Dam figures to revolutionize Ethiopia

Construction work is shown in June 2013, at the Grand Ethiopian Renaissance Dam, near Assosa in the Benishangul-Gumuz region of Ethiopia, near Sudan. The dam will have the capacity to produce 6,000 megawatts of electricity and become the biggest hydroelectric power station in Africa.ELIAS ASMARE, ASSOCIATED PRESS

The greatest public works project in Africa will reach a critical stage this year. The Grand Ethiopian Renaissance Dam, on the Blue Nile, is more than halfway complete. This year, the first diversions of flow of the Blue Nile will begin.

Eventually, the Blue Nile will be stopped sufficiently to fill up the reservoir behind the dam.

This diversion of water, though small this year, has already become a flashpoint in the politics of Africa. If the diversion issue is handled correctly, however, the dam will propel Ethiopia from the ranks of underdeveloped countries through the kind of rural electrification America experienced in the 1920s.

The Nile has two components: the White Nile, which starts in Lake Victoria, bordering Uganda, Kenya, and Tanzania, and the Blue Nile, which starts in Ethiopia, winding from Lake Tana through gorges, descending in altitude until it flows into Sudan.

The White Nile meets the Blue Nile in Khartoum, Sudan, from which it proceeds north to the Egyptian border. After entering Egypt, the Nile encounters the Aswan High Dam, creating an expansive reservoir, Lake Nassar. That reservoir permits regulation of the release of water to irrigate farmland alongside the course of the Nile throughout Egypt, ending the annual floods that had overflowed the Nile’s banks for thousands of years.

The dam is the realization of the most profound national aspiration of Ethiopia. It was never an international project. The World Bank refused to fund it, because Egypt insists on no diminution of the water it receives from the Nile; and the U.S., Egypt’s friend, exercises a veto at the World Bank.

So the Ethiopians taxed themselves, solicited loans from more than half of their population voluntarily tithing every year and obtained help from the Chinese. It is now a symbol of Ethiopia’s move into the ranks of the developed world; national pride is running high as its completion nears.

In equal measure, national pride and sensitivity runs high in Egypt. Egypt and Sudan claim 100 percent of the right to the waters of the Nile, based on historic use, and a 1959 treaty co-authored by those countries and Britain, which was purportedly acting on behalf of its soon-to-be former colonies: Uganda, Kenya, and Tanganikya (today’s Tanzania). Britain had liberated Ethiopia from Mussolini’s Italy in World War II, and stayed in administrative control of major parts of the Ethiopian government for ten years thereafter. Britain’s disregard for Ethiopia’s interest in declaring that Ethiopia would be prevented from diverting Nile water reflected those lingering colonial attitudes, much resented in Ethiopia.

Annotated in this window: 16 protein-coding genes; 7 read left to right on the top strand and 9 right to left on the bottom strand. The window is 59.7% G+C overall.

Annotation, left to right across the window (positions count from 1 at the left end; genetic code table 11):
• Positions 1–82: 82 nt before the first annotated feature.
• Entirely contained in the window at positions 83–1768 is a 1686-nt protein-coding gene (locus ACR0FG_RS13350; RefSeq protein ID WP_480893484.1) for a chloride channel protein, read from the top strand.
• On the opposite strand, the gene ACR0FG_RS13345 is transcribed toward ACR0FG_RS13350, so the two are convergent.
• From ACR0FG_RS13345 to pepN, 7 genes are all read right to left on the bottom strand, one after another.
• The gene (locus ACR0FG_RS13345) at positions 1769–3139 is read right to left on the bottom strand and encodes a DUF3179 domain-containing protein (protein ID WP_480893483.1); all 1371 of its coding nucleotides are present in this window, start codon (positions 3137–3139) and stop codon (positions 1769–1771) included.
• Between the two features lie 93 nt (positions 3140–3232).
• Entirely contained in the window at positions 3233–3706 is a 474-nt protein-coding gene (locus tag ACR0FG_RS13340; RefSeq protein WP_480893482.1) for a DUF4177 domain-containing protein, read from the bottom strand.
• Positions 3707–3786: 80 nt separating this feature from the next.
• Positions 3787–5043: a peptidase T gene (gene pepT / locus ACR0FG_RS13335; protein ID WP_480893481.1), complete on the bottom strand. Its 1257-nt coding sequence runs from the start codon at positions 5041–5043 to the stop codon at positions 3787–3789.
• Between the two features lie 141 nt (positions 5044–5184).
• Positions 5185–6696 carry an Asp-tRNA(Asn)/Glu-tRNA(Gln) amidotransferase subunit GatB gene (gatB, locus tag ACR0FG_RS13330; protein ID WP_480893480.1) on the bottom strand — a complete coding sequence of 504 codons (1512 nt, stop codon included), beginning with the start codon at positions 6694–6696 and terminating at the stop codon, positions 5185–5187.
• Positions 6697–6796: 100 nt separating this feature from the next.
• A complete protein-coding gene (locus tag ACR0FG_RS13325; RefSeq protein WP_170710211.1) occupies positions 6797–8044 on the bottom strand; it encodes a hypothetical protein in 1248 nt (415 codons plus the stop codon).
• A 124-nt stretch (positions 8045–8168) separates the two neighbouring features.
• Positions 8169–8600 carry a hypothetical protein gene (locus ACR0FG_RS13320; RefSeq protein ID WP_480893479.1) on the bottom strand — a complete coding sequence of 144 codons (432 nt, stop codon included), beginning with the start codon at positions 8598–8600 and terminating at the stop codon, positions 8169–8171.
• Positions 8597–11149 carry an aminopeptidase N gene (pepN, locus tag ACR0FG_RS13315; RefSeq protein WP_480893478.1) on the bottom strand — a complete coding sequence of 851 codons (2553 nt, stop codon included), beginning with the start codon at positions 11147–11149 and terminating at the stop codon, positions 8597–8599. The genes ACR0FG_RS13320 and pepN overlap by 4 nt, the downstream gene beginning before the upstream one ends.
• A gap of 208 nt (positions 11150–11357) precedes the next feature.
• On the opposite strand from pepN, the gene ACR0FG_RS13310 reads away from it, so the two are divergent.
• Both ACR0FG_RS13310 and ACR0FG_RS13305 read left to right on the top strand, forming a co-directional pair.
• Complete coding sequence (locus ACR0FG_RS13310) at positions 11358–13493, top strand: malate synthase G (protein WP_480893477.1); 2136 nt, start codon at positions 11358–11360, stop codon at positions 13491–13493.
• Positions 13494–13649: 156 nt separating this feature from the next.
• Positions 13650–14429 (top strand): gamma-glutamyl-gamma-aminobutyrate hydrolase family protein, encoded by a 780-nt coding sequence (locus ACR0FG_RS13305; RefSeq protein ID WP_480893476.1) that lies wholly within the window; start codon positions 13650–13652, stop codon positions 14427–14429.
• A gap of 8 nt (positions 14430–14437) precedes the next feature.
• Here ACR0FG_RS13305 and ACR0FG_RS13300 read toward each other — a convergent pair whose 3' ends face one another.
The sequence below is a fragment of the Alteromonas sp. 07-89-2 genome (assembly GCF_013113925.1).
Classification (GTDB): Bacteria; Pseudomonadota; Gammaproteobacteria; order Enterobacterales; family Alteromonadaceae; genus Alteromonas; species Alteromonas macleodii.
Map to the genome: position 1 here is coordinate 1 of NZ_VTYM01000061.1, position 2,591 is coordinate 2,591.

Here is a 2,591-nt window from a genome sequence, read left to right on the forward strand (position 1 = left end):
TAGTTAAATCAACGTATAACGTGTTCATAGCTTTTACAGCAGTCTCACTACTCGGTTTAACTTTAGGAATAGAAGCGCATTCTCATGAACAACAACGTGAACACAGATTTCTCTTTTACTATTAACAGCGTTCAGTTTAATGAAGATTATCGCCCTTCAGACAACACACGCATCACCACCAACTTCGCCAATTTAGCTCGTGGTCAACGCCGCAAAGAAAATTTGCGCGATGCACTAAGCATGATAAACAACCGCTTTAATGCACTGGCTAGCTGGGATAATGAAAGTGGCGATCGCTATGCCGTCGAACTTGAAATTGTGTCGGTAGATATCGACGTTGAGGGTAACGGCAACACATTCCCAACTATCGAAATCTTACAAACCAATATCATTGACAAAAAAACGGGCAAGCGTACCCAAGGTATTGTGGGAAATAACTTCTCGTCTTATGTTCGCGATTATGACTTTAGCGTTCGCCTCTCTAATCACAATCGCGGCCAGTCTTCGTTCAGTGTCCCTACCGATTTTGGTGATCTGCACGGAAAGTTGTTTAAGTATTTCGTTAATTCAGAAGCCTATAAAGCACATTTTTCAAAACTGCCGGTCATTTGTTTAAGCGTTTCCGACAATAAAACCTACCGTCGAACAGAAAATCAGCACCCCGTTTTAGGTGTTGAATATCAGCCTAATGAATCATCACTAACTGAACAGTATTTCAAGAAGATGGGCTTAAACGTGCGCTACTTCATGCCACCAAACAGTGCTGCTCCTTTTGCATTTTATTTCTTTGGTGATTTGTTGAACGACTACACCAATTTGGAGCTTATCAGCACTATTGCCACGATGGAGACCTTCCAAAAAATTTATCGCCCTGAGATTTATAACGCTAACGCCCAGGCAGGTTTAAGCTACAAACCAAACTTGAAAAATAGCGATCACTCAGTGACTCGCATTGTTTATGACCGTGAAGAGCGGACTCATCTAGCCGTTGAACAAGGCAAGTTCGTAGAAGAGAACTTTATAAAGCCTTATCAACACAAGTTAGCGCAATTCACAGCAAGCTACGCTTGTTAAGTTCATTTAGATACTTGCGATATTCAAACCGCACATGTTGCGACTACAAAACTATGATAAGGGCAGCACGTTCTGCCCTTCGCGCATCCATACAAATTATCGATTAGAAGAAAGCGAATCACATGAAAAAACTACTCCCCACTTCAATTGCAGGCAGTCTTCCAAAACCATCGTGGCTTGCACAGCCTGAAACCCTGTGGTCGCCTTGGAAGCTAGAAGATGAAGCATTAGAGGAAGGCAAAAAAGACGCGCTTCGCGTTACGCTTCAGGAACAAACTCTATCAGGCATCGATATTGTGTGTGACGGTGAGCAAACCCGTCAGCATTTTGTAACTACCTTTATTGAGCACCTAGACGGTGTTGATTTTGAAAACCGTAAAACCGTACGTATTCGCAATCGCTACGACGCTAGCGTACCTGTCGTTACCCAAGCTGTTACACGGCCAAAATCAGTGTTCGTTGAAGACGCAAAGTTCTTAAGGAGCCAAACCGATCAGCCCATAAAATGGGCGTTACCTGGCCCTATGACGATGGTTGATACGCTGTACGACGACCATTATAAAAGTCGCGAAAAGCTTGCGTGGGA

So, Egypt’s resistance to the dam is a mirror to Ethiopia’s enthusiasm for the dam. Egypt’s position reminds Ethiopians of Britain’s colonial disdain. Tensions are made even higher by a worrisome rise in religious tension. Egypt, especially under the short-lived rule of Mohamed Morsi, emphasized that 2/3 of Ethiopians are Christian, in contrast with Muslim Egypt. Egypt’s current leader, Abdel Fattah el-Sisi, overthrew Morsi and banned his Muslim Brotherhood-affiliated political party, but the Christian-Muslim contrast is ever present and available for political exploitation.

Traditionally, Sudan has sided with Egypt in regard to anything touching the Nile. The 1959 agreement gave 5/6 of the water to Egypt, 1/6 to Sudan. That was more than Sudan was capable of using at its then level of development. The Ethiopian dam changes Sudan’s interests in two important respects. First, unlike Aswan, this dam is upstream from Sudan; meaning it can be used to control the flow of water into Sudan that today overflows the banks of the Blue Nile during the flood time; creating a more steady and reliable flow conducive to greater agricultural production in Sudan. Second, the dam will produce more electricity than Ethiopia can use, with Sudan as the likely purchaser of the excess. Sudan is coming around to the Ethiopian side of the dam issue; and this works strongly against any Egyptian effort to revive the Morsi-era language that the dam is a Christian construct to hurt Muslim nations.

To avoid an international crisis, Egypt also must be brought around. The key is that the dam is for hydropower, not for irrigation, as its location at the lowest elevation in Ethiopia demonstrates. Once its reservoir is filled, therefore, water flow will resume undiminished to Egypt. Gradual filling of the reservoir, and coordination with Egypt’s Lake Nasser water releases, can mitigate even this temporary effect on Egypt. Ethiopia should give that assurance in a binding commitment, and a potential crisis can be turned into a blessing for millions.

Tom Campbell is a professor at the Fowler School of Law and the Argyros School of Business and Economics at Chapman University. As a Member of Congress, he served on the Africa Subcommittee of the House International Relations Committee. These views are his own.

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